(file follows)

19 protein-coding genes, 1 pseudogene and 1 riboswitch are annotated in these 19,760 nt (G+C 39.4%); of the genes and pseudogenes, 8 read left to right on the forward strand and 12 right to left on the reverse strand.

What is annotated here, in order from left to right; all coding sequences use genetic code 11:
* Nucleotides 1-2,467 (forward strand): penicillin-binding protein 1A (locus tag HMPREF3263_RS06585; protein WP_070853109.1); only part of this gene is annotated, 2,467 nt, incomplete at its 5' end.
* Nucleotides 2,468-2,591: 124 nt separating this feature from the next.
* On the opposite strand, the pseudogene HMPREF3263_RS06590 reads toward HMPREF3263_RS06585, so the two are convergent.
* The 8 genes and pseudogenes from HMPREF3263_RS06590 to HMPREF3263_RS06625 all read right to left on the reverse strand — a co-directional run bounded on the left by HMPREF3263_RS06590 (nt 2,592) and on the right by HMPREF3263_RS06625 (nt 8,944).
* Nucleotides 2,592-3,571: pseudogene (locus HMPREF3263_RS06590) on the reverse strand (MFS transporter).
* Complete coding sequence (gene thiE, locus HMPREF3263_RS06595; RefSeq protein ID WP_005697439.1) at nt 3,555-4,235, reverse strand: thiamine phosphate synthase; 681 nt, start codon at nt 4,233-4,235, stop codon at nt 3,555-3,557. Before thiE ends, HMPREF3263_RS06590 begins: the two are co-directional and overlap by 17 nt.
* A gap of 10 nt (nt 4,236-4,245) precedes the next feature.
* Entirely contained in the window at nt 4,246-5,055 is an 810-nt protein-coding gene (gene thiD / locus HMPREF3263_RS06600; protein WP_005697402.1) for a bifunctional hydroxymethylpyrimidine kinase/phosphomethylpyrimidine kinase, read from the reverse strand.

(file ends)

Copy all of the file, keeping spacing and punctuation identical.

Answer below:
19 protein-coding genes, 1 pseudogene and 1 riboswitch are annotated in these 19,760 nt (G+C 39.4%); of the genes and pseudogenes, 8 read left to right on the forward strand and 12 right to left on the reverse strand.

What is annotated here, in order from left to right; all coding sequences use genetic code 11:
* Nucleotides 1-2,467 (forward strand): penicillin-binding protein 1A (locus tag HMPREF3263_RS06585; protein WP_070853109.1); only part of this gene is annotated, 2,467 nt, incomplete at its 5' end.
* Nucleotides 2,468-2,591: 124 nt separating this feature from the next.
* On the opposite strand, the pseudogene HMPREF3263_RS06590 reads toward HMPREF3263_RS06585, so the two are convergent.
* The 8 genes and pseudogenes from HMPREF3263_RS06590 to HMPREF3263_RS06625 all read right to left on the reverse strand — a co-directional run bounded on the left by HMPREF3263_RS06590 (nt 2,592) and on the right by HMPREF3263_RS06625 (nt 8,944).
* Nucleotides 2,592-3,571: pseudogene (locus HMPREF3263_RS06590) on the reverse strand (MFS transporter).
* Complete coding sequence (gene thiE, locus HMPREF3263_RS06595; RefSeq protein ID WP_005697439.1) at nt 3,555-4,235, reverse strand: thiamine phosphate synthase; 681 nt, start codon at nt 4,233-4,235, stop codon at nt 3,555-3,557. Before thiE ends, HMPREF3263_RS06590 begins: the two are co-directional and overlap by 17 nt.
* A gap of 10 nt (nt 4,236-4,245) precedes the next feature.
* Entirely contained in the window at nt 4,246-5,055 is an 810-nt protein-coding gene (gene thiD / locus HMPREF3263_RS06600; protein WP_005697402.1) for a bifunctional hydroxymethylpyrimidine kinase/phosphomethylpyrimidine kinase, read from the reverse strand.